Ocala, FL –Ocala Health has once again received the Get With The Guidelines®-Stroke Gold-Plus Quality Achievement Award for implementing specific quality improvement measures outlined by the American Heart Association/American Stroke Association for the treatment of stroke patients. This is the fourth consecutive year that Ocala Health has received this award.
Get With The Guidelines Stroke helps hospital teams provide the most up-to-date, research-based guidelines with the goal of speeding recovery and reducing death and disability for stroke patients. Ocala Health earned the award by meeting specific quality achievement measures for the rapid diagnosis and treatment of stroke patients at a set level for a designated period. These measures include aggressive use of medications and risk-reduction therapies aimed at reducing death and disability and improving the lives of stroke patients.
“Ocala Health is dedicated to improving the quality of stroke care and The American Heart Association/American Stroke Association’s Get With The Guidelines–Stroke helps us achieve that goal,” said JoAnn Ankoviak, Chief Nursing Officer, Ocala Health. “With this award, our hospitals demonstrate our commitment to ensure that our patients receive care based on internationally-respected clinical guidelines.”
“We are pleased to recognize Ocala Health for their commitment and dedication to stroke care,” said Deepak L. Bhatt, M.D., M.P.H., national chairman of the Get With The Guidelines steering committee and Executive Director of Interventional Cardiovascular Programs at Brigham and Women's Hospital and Professor of Medicine at Harvard Medical School. “Studies have shown that hospitals that consistently follow Get With The Guidelines quality improvement measures can reduce patients’ length of stays and 30-day readmission rates and reduce disparity gaps in care.”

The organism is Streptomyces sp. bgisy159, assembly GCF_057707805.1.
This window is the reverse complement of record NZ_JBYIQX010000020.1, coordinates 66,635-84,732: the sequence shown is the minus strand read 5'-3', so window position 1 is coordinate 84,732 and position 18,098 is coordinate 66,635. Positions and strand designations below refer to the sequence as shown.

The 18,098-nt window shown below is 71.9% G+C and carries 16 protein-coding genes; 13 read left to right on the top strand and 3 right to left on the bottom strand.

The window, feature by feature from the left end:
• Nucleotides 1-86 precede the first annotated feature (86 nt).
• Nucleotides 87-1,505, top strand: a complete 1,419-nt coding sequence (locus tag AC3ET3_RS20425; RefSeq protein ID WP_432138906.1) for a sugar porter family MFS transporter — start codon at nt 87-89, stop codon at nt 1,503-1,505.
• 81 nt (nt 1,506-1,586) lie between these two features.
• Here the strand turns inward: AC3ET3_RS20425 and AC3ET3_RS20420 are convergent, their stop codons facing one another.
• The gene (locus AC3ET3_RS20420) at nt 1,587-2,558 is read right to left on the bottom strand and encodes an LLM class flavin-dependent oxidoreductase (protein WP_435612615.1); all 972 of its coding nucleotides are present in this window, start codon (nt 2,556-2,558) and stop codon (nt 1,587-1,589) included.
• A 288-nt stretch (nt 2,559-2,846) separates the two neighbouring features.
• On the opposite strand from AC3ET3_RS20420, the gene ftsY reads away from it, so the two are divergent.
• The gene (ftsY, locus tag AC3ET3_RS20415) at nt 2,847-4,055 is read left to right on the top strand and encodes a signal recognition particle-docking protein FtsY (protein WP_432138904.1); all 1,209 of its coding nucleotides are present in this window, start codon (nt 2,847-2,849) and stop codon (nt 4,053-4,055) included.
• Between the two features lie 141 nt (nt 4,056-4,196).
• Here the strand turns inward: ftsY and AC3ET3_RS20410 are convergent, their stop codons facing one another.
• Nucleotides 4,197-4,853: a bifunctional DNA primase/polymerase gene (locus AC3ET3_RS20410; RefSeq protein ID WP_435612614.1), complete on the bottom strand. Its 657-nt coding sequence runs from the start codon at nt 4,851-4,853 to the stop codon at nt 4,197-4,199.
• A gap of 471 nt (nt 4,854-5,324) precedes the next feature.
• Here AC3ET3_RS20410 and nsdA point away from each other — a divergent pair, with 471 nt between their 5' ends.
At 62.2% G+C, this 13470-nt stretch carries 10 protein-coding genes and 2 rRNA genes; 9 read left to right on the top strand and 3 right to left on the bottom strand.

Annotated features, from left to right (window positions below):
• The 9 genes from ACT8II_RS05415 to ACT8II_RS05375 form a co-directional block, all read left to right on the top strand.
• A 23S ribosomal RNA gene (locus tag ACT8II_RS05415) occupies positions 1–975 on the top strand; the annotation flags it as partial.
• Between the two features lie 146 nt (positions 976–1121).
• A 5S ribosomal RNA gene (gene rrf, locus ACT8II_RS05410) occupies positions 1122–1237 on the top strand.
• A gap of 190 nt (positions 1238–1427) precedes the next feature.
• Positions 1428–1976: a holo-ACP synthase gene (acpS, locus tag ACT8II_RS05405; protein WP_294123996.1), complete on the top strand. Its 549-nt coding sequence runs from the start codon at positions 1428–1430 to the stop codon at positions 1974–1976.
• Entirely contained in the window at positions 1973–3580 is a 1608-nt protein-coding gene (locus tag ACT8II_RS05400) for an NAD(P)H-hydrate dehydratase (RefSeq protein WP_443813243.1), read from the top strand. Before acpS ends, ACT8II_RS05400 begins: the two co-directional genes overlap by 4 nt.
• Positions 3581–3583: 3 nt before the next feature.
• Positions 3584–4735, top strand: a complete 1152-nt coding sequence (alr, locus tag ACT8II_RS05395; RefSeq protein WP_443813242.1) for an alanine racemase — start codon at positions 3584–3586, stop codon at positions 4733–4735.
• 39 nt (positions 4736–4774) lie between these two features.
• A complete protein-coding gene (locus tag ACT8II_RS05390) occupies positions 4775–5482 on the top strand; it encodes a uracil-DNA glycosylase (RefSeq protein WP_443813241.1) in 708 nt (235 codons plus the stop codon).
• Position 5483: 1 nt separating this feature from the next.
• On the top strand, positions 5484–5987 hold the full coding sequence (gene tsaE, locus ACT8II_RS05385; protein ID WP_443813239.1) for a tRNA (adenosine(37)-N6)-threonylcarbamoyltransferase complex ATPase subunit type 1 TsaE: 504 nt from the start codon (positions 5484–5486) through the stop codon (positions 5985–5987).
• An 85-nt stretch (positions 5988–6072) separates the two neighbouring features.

Get With The Guidelines–Stroke also helps Ocala Health’s staff implement prevention measures, which include educating stroke patients to manage their risk factors and to be aware of warning signs for stroke, and ensuring they take their medications properly. Hospitals can make customized patient education materials available upon discharge, based on the patients’ individual risk profiles. The take-away materials are written in an easy-to-understand format in either English or Spanish.
According to the American Heart Association/American Stroke Association, stroke is the number four cause of death and a leading cause of adult disability in the United States. On average, someone suffers a stroke every 40 seconds; someone dies of a stroke every four minutes; and 795,000 people suffer a new or recurrent stroke each year.